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Biochar reduced nitrate leaching and improved soil moisture content without yield improvements in a four-year field study
- Haider, Ghulam, Steffens, Diedrich, Moser, Gerald, Müller, Christoph, Kammann, Claudia I.
- Agriculture, ecosystems & environment 2017 v.237 pp. 80-94
- Hordeum vulgare, Zea mays, agroecosystems, ammonium compounds, barley, biochar, carbon dioxide, carbon sequestration, corn, drought, economic incentives, ecosystem services, fertilizer application, field experimentation, grain yield, greenhouse gas emissions, greenhouse gases, irrigation, leaching, manganese, nitrate reduction, nitrates, nitrogen, nitrogen fertilizers, sandy soils, soil amendments, soil fertility, soil water, soil water content, summer, topsoil, vegetative growth, water stress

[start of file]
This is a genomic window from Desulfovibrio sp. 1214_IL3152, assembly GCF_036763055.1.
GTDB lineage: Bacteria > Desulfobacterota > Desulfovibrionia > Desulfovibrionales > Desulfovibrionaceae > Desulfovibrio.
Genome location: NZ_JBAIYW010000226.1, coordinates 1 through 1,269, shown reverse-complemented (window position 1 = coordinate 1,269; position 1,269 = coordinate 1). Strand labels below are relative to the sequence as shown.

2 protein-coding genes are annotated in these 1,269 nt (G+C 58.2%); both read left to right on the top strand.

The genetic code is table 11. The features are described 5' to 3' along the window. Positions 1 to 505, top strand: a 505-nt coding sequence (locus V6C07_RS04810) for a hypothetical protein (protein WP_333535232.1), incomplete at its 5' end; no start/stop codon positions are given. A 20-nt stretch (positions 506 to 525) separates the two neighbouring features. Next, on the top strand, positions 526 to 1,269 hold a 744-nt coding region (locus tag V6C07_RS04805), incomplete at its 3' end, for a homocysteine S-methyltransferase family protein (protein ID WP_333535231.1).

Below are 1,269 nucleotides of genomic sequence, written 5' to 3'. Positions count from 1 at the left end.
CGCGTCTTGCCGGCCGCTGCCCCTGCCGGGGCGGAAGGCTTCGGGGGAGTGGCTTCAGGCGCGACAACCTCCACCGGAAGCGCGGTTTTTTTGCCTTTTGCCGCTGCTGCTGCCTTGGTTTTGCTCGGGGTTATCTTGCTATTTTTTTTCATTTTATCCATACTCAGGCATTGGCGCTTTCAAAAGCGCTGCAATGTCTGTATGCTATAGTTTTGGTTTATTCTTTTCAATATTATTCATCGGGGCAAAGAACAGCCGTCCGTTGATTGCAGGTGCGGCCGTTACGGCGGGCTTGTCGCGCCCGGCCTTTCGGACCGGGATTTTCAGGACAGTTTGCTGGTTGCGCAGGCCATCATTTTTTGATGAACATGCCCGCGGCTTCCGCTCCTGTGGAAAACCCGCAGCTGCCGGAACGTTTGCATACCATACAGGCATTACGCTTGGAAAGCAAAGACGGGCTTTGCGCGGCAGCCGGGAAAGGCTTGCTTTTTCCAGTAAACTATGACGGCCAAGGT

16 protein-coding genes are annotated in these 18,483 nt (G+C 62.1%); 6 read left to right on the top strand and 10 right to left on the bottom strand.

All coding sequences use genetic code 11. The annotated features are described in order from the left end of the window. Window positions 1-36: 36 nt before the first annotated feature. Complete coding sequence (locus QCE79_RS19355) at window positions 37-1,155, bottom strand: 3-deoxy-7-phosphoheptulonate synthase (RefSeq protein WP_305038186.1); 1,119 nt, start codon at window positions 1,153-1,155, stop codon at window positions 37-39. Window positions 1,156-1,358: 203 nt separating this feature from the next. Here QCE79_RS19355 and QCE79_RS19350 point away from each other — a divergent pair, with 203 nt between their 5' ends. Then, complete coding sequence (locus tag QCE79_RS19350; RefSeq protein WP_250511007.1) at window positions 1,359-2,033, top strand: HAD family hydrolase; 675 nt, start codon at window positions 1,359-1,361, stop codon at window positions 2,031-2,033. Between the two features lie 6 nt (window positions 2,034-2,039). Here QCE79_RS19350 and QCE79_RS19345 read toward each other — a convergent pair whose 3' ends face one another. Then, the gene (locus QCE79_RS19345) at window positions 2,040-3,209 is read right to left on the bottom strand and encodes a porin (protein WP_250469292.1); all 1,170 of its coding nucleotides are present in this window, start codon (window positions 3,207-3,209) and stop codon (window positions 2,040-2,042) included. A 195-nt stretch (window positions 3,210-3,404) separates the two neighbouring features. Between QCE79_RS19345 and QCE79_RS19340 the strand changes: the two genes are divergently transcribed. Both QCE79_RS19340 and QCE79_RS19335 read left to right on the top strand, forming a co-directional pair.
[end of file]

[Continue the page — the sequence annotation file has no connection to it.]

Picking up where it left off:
- The use of biochar (BC) is discussed as a strategy to sequester carbon in soils, to reduce GHG emissions and improve soil fertility. However, the responses of crop yields to biochar amendments in agricultural ecosystems, specifically under temperate field conditions, are still uncertain. Furthermore, results obtained under field conditions are often differing from laboratory studies. Therefore, the establishment of long-term studies under field conditions is mandatory to provide the base for recommendations. We carried out a two-factorial split-plot field experiment over four years (2012–2015, still in progress) to compare the effects of BC on crop yields, mineral nitrogen (NO3− and NH4+) dynamics, soil moisture and initial soil CO2 efflux. A temperate sandy soil was amended with BC (0, 15 and 30Mgha−1) with the second factor being watering regime (irrigated or rainfed). The soil CO2 efflux was increased only for a short time following BC amendments. Freshly incorporated BC (30Mgha−1) initially induced manganese (Mn) deficiency at the vegetative stage of the first crop maize (Zea maize L.). Biochar amendments significantly reduced NO3− leaching, as indicated by greater NO3− stocks in the topsoil and reduced stocks in the subsoil (0–15, BC amendment zone and 60–90cm respectively). In BC treatments a higher soil moisture and higher NO3− amount was observed, however, this did not translate into higher yields. Rather, grain yields of maize (year I) and summer barley (Hordeum vulgare L., year III, no nitrogen (N) fertilization) were significantly reduced (1–11 and 5–26% respectively) due to N deficiency with BC amendment or (non-alleviated) drought stress. A prolonged drought spell in 2015 (year IV) drastically reduced the grain yield of maize (5 and 0.7Mgha−1) and N uptake (96 and 11kgha−1) in the irrigated and rainfed treatments respectively, without any alleviating effects of biochar amendment. We conclude that application of large amounts of pure, non-nutrient-loaded biochar to temperate sandy soils may provide environmental benefits, such as carbon sequestration and reduction of nitrate leaching, but without an economic incentive for implementing biochar use, at least for the initial few years of application.